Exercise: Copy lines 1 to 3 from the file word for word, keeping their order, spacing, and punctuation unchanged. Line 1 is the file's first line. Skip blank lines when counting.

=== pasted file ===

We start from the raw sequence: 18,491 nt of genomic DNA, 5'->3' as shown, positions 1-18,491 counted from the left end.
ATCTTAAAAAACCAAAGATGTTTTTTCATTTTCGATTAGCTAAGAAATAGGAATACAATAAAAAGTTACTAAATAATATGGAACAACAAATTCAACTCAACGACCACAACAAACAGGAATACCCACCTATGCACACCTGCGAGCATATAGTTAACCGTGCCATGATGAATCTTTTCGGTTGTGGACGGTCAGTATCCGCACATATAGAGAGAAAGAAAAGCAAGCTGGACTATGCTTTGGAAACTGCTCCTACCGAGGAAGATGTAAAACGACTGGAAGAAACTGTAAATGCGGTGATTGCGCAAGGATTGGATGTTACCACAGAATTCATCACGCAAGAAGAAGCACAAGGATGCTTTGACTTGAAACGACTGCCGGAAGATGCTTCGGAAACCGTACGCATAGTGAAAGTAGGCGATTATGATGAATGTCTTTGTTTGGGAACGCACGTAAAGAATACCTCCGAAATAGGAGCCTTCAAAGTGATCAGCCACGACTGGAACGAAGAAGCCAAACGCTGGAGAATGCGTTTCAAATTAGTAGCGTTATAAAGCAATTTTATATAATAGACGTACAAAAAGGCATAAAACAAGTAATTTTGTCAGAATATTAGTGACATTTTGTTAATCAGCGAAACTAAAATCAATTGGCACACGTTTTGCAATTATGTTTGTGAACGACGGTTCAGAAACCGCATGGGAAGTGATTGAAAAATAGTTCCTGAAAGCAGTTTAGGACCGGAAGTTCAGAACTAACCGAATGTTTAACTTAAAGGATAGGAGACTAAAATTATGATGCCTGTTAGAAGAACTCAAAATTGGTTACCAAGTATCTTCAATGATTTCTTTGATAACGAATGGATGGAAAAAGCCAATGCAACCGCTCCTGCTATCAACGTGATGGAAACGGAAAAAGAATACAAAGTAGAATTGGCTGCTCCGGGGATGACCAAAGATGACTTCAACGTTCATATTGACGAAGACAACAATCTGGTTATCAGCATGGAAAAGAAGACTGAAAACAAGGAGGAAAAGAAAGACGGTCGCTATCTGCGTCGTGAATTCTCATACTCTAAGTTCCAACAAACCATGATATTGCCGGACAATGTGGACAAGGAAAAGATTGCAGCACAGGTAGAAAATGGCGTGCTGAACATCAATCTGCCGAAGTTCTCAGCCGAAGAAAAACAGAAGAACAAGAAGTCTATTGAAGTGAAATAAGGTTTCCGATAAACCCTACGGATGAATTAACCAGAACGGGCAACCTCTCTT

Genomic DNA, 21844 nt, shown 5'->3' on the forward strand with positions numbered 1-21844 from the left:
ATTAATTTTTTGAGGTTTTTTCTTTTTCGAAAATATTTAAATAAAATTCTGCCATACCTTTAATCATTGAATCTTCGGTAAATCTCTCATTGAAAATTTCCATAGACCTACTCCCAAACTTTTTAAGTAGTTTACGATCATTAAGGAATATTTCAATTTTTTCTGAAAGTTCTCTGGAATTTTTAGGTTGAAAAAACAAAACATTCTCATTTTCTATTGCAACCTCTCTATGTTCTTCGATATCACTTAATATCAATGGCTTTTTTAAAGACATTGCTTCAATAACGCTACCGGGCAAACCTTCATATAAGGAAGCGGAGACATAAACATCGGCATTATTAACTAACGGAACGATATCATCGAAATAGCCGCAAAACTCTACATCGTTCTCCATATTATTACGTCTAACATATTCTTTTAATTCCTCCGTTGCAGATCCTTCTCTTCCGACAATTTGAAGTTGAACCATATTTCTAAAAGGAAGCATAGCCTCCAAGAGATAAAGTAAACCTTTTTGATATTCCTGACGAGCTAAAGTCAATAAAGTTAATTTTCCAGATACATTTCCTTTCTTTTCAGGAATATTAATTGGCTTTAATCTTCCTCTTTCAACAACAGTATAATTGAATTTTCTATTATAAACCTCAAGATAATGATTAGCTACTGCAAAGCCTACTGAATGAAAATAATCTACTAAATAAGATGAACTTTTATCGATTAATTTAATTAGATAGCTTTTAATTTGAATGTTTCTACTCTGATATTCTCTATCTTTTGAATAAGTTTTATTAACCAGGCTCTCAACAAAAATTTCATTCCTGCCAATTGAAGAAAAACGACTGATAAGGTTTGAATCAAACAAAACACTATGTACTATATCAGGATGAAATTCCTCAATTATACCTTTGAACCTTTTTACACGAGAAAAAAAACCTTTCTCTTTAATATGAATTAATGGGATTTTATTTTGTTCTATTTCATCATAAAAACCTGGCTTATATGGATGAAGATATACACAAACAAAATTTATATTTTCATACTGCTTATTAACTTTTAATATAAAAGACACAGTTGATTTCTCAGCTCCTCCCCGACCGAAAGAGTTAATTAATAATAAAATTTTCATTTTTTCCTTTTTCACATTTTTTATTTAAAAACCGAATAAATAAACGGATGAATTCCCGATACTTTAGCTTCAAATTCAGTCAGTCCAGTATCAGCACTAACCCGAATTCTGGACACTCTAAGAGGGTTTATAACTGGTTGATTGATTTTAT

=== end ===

We start from the raw sequence: 18,491 nt of genomic DNA, 5'->3' as shown, positions 1-18,491 counted from the left end.
ATCTTAAAAAACCAAAGATGTTTTTTCATTTTCGATTAGCTAAGAAATAGGAATACAATAAAAAGTTACTAAATAATATGGAACAACAAATTCAACTCAACGACCACAACAAACAGGAATACCCACCTATGCACACCTGCGAGCATATAGTTAACCGTGCCATGATGAATCTTTTCGGTTGTGGACGGTCAGTATCCGCACATATAGAGAGAAAGAAAAGCAAGCTGGACTATGCTTTGGAAACTGCTCCTACCGAGGAAGATGTAAAACGACTGGAAGAAACTGTAAATGCGGTGATTGCGCAAGGATTGGATGTTACCACAGAATTCATCACGCAAGAAGAAGCACAAGGATGCTTTGACTTGAAACGACTGCCGGAAGATGCTTCGGAAACCGTACGCATAGTGAAAGTAGGCGATTATGATGAATGTCTTTGTTTGGGAACGCACGTAAAGAATACCTCCGAAATAGGAGCCTTCAAAGTGATCAGCCACGACTGGAACGAAGAAGCCAAACGCTGGAGAATGCGTTTCAAATTAGTAGCGTTATAAAGCAATTTTATATAATAGACGTACAAAAAGGCATAAAACAAGTAATTTTGTCAGAATATTAGTGACATTTTGTTAATCAGCGAAACTAAAATCAATTGGCACACGTTTTGCAATTATGTTTGTGAACGACGGTTCAGAAACCGCATGGGAAGTGATTGAAAAATAGTTCCTGAAAGCAGTTTAGGACCGGAAGTTCAGAACTAACCGAATGTTTAACTTAAAGGATAGGAGACTAAAATTATGATGCCTGTTAGAAGAACTCAAAATTGGTTACCAAGTATCTTCAATGATTTCTTTGATAACGAATGGATGGAAAAAGCCAATGCAACCGCTCCTGCTATCAACGTGATGGAAACGGAAAAAGAATACAAAGTAGAATTGGCTGCTCCGGGGATGACCAAAGATGACTTCAACGTTCATATTGACGAAGACAACAATCTGGTTATCAGCATGGAAAAGAAGACTGAAAACAAGGAGGAAAAGAAAGACGGTCGCTATCTGCGTCGTGAATTCTCATACTCTAAGTTCCAACAAACCATGATATTGCCGGACAATGTGGACAAGGAAAAGATTGCAGCACAGGTAGAAAATGGCGTGCTGAACATCAATCTGCCGAAGTTCTCAGCCGAAGAAAAACAGAAGAACAAGAAGTCTATTGAAGTGAAATAAGGTTTCCGATAAACCCTACGGATGAATTAACCAGAACGGGCAACCTCTCTT

Genomic DNA, 21844 nt, shown 5'->3' on the forward strand with positions numbered 1-21844 from the left: